How Accurate Are Background Checks In Australia?

How accurate are background checks in Australia?

This is the type of question many recruiting agents ask when they consider the need to make national police checks a part of their hiring strategy. All human resources managers have their own strategy and after some years on the job, they can tell pretty well if a candidate is trustworthy or not. However, they are not human lie detectors and even the best managers can sometimes be wrong. 

Why you should always run a background check

Whether you call it a background check, a police check or use its official name of Nationally Coordinated Criminal History Check, what you get is the same thing and that is a 100% accurate police certificate. To put it simply, if there’s anything that should be of concern in a prospective employee’s past, a police check will tell you about it. 

When you order a national police check on a new employee, the verification refers to that person’s whole life, including juvenile offences. Whatever that individual might have committed in the past, it will show up on the police certificate. At the same time, when you conduct a background check the employee’s name will be searched in the police databases all over the country. Even a crime committed in another state will be listed on the police check results.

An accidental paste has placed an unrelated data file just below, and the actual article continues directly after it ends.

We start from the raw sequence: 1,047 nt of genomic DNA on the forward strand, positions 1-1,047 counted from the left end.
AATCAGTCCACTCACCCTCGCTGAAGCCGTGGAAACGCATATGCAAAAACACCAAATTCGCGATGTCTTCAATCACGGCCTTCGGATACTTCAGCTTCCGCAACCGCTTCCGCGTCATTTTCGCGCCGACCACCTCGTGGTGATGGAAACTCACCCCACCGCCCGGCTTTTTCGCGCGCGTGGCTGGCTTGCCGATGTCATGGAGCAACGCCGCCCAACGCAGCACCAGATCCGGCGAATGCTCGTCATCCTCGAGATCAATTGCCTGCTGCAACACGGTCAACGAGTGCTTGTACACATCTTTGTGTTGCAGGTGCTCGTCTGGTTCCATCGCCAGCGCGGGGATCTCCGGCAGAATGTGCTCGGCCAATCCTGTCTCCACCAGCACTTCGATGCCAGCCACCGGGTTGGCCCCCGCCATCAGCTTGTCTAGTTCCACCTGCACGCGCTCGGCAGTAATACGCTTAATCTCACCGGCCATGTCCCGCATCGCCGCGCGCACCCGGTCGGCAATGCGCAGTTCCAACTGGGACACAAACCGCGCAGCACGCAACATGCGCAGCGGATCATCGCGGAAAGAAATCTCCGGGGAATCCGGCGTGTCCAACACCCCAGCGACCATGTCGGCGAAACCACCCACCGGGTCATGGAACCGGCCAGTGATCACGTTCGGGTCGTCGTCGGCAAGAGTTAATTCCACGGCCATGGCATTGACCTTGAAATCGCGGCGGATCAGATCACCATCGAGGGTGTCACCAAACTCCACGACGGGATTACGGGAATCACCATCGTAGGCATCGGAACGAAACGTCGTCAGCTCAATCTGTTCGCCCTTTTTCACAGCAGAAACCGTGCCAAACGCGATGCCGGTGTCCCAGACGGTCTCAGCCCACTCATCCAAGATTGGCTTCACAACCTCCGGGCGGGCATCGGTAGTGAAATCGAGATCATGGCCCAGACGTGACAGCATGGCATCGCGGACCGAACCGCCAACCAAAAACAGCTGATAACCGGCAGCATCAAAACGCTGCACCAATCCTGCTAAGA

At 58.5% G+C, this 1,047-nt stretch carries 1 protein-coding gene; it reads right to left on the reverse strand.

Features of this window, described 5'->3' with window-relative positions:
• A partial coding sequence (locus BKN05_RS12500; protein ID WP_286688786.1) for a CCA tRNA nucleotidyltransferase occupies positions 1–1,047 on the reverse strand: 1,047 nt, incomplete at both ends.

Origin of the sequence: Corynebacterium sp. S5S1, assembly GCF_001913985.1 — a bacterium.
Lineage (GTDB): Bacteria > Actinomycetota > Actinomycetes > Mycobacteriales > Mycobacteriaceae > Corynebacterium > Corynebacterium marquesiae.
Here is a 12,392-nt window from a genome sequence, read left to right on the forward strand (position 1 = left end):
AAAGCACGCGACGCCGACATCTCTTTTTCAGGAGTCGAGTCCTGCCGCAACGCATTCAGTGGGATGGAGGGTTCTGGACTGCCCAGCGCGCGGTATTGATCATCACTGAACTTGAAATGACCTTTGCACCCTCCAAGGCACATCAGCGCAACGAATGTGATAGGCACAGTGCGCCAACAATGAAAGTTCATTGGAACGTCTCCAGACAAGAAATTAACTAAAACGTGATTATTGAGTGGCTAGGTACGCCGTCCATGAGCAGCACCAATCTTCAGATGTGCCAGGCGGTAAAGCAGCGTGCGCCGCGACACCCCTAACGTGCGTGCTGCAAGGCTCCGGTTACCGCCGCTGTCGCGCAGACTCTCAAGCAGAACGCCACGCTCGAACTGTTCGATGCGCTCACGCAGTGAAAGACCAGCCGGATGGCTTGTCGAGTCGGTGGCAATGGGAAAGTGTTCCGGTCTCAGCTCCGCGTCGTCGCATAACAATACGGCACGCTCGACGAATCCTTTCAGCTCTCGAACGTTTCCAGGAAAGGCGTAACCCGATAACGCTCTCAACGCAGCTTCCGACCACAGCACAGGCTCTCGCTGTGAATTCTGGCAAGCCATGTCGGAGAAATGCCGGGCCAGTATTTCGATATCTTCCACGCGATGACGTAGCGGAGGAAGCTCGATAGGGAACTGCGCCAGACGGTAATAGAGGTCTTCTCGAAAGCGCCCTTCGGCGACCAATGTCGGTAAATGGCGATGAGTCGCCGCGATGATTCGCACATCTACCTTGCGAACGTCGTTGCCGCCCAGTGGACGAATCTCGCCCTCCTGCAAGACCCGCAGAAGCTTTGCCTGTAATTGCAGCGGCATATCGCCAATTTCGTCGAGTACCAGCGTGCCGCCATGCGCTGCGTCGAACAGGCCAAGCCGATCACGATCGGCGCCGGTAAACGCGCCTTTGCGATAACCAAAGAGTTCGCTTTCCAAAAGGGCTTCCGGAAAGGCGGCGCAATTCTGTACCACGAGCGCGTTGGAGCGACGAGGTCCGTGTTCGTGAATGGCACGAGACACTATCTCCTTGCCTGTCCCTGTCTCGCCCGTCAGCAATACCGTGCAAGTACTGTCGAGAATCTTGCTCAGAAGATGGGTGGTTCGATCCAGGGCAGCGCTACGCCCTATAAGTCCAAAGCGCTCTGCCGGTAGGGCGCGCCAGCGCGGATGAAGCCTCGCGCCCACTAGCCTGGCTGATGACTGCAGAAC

However, you should be aware of the Spent Convictions scheme, according to which less serious crimes are deleted from a person’s record after a number of years.

This scheme was introduced to give people a chance to change their lives and have a shot at a decent job without being haunted all their lives by a minor crime committed when they were young. 

How accurate are background checks in Australia?

For Australian citizens, a less serious crime is considered spent after 10 years, or just 5 years for juvenile offenders. People from New Zealand can have a minor offence scrapped from their record after 7 years of good behaviour.

To sum it up, a national police check will provide an employer with all the disclosable court outcomes linked to a certain individual, including pending charges. 

Spent convictions and convictions for which a pardon was granted will not appear on a national police check.

How to obtain a 100% valid police check

For an employer, the easiest and the fastest way to run a national police check on a new employee is to go through an online accredited body. Employers can get a national check on the new employee or even a state based police check in Australia. For example, organisations based in Victoria (VIC) can get a police check online or they can choose the old and inefficient way of getting it from the local police station. Online agencies are accredited with the ACIC after undergoing strict security verification. Once an agency is accredited it gets access to the police databases in all Australian states and territories. It’s exactly like asking for a criminal history check at the local police station, only faster. The whole procedure takes place online. 

The individual or the HR department has to upload basic information to verify their identity and the results come back in 2-3 business days. The national police check result is sent back via email. 

Many businesses use online agencies these days not only because it’s faster, but also because it makes the whole procedure less awkward for the employee. Although people generally understand the need for such checks, some might find it humiliating to have their honesty put in doubt. If the company treats this necessary step as routine, it is easier for candidates to accept they need to undergo a check.